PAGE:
by Daniel Tidwell
Brown’s experience mirrors that of many men and women who live for years unaware that they are infected with the HIV virus. While the perceptions of HIV/AIDS have changed from a death sentence to a manageable chronic condition, Brown stresses the importance of testing, prevention, and education to stop the further spread of the disease.
“Prevention education is so important because every 6.5 seconds someone becomes infected with HIV globally, and every 10 seconds someone in the world dies of AIDS-related illnesses. Today more than 34 million people globally are living with HIV,” says Brown.
“It’s a shame because people seem to think that there’s an end to this epidemic, and last year there were 2.5 million people newly infected with HIV. With recent talk of fiscal cliff-related funding cuts in research and care, there could be major consequences if funding stops.”
commercial art director, with his fine-art ambitions relegated to a weekend hobby. Painting became more important than ever to Brown after his diagnosis and in fact, played a critical role in his recovery. As soon as he got out of the hospital and had enough strength, he began painting full time, channeling all of his creativity into the development of a body of paintings that are reflective of Mid-century Modernist painting.
Pages from journals Brown kept while gravely ill were the inspiration for some of the artist’s most evocative work. In a manner reminiscent of Cy Twombly’s and Brice Marden’s calligraphic abstractions, these canvases are filled with gestures that resemble writing but ultimately fill the picture plane with an overall abstraction. While these works remain unreadable as anything other than an abstract image, Brown says that they are “full of the emotions and effects of my disease and the loss of friends and family that can’t cope with the unfair stereotypes associated with HIV or AIDS.”
Brown uses a varied color palette in these paintings, including earth tones, grays, blues, and vibrant primary colors—giving volume to abstract forms while asserting the two-dimensionality of these pictures in a manner similar to the Cubists. In other words one can see the influence of Klee’s intricate, gem-like paintings, which Brown cites as a major influence.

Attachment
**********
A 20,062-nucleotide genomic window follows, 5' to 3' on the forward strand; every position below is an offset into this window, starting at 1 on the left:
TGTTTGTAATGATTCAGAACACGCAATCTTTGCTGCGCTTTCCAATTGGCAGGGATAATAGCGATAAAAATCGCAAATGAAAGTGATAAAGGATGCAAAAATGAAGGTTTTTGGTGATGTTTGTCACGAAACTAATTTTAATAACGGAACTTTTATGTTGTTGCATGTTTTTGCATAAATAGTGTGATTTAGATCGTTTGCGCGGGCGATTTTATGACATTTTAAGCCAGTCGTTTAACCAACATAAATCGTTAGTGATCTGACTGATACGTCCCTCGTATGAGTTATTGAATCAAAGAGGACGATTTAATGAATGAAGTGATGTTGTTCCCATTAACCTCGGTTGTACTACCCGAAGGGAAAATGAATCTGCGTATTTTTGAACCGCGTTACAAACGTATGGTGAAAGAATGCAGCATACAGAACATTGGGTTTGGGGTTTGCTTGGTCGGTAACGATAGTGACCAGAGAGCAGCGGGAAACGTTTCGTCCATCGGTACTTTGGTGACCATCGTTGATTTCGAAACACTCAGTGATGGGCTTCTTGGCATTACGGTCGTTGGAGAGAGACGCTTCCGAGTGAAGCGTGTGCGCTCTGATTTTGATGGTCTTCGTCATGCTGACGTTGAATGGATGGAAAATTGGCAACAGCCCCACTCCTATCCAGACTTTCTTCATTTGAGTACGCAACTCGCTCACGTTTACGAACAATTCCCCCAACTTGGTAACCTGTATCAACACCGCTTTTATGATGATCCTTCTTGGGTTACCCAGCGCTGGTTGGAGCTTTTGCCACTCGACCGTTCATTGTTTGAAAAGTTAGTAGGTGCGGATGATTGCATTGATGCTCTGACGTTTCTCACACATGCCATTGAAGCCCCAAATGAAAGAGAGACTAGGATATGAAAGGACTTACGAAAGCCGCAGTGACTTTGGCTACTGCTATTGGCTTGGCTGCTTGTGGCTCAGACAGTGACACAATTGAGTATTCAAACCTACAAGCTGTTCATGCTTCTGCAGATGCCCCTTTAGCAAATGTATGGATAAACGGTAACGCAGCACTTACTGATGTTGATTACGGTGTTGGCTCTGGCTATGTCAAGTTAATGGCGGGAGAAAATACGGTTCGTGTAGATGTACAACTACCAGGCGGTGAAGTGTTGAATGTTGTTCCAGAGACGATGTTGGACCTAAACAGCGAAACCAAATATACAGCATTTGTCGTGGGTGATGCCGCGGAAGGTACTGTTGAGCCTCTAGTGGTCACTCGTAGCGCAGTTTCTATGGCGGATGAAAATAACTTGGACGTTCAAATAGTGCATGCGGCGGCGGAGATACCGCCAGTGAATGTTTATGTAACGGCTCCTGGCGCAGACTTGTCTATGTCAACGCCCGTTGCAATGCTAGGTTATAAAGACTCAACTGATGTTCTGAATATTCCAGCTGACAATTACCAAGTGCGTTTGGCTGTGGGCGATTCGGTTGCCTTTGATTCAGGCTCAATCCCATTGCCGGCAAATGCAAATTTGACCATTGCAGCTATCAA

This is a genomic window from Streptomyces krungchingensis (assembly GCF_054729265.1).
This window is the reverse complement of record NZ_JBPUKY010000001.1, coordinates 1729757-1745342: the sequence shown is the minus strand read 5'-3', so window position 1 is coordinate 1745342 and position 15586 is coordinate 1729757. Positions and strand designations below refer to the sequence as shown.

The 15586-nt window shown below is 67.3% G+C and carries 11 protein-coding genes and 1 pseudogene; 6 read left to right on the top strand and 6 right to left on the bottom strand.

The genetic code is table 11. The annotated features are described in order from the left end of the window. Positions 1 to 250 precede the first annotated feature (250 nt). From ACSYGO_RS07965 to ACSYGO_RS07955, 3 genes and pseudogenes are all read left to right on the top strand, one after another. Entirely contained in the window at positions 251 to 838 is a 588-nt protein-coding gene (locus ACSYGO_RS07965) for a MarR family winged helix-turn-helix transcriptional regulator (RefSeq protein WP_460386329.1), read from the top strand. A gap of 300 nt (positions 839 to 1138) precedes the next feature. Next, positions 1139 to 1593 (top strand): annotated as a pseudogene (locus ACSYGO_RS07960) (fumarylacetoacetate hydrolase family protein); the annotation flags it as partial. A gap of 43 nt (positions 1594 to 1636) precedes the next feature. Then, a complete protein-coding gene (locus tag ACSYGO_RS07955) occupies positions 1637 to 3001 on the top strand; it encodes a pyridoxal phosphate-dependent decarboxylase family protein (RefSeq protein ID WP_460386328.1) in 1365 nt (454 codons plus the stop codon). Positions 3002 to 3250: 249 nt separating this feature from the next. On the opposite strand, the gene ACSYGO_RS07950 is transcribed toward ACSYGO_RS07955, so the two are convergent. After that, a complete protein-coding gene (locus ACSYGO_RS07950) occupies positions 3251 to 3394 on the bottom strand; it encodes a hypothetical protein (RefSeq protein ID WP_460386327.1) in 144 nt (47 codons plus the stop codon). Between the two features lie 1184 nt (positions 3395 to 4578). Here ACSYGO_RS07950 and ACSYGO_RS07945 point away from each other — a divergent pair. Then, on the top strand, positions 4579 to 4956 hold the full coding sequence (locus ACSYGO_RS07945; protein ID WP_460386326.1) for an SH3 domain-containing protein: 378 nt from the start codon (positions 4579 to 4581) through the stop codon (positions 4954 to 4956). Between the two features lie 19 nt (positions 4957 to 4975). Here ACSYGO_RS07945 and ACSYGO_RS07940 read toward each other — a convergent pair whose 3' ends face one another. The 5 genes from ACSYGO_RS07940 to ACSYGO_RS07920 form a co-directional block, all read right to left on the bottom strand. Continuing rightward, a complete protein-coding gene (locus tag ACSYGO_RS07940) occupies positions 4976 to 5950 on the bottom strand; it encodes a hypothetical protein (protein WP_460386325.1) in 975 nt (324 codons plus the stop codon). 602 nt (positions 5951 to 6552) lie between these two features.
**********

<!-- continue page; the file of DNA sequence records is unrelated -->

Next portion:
“I’m always aware of color and composition, but I do allow a certain amount of freedom when my eye catches a pleasing organic shape,” says Brown. “My process always evolves over a period of months. It’s not unusual for me to produce a series of paintings in the same style that may last six months. Then it’s usually a natural progression to move on to the next series. I think it takes a number of paintings before I understand my limits or the goals I’m trying to achieve. My mind is always taking me to the next painting, using what works and eliminating things that don’t.”
For several years Brown has been involved with Visual AIDS, a New York-based organization that promotes HIV prevention and AIDS awareness through visual art projects.
The organization also assists artists living with AIDS and preserves their work. In January, Brown will participate in one of the organization’s biggest fundraisers, Postcards from the Edge at Sikkema Jenkins & Co. gallery in New York, featuring over 1,500 anonymously displayed, postcard-size artworks for sale. “Some are famous—like Jeff Koons or Yoko Ono. You don’t know whose postcards they are. People line up and rush in and try to snap them up,” says Brown. “They’ve become real collector’s items.”
Brown lives and breathes painting—working every day in his home studio in East Nashville. He has a genuine excitement for the painting process and says that often he can’t wait to get out of bed in the morning to begin painting. His diligence has begun to pay off. Recently Brown sold five of his paintings to the ABC series Nashville where they were used to decorate the interior of Juliette Barnes’ (Hayden Panettiere) house.
While Brown’s work does not directly address the AIDS crisis or his own health, the subtext is always present, as it is in the work of Ross
Bleckner, whose dark paintings with floating images evoke memory
and loss, functioning as memento mori to those lost in the AIDS epidemic. Like Bleckner, Brown creates paintings that invite contemplation rather than confrontation—a kind of visual slow-release, drawing the viewer close and revealing their formal complexity over time.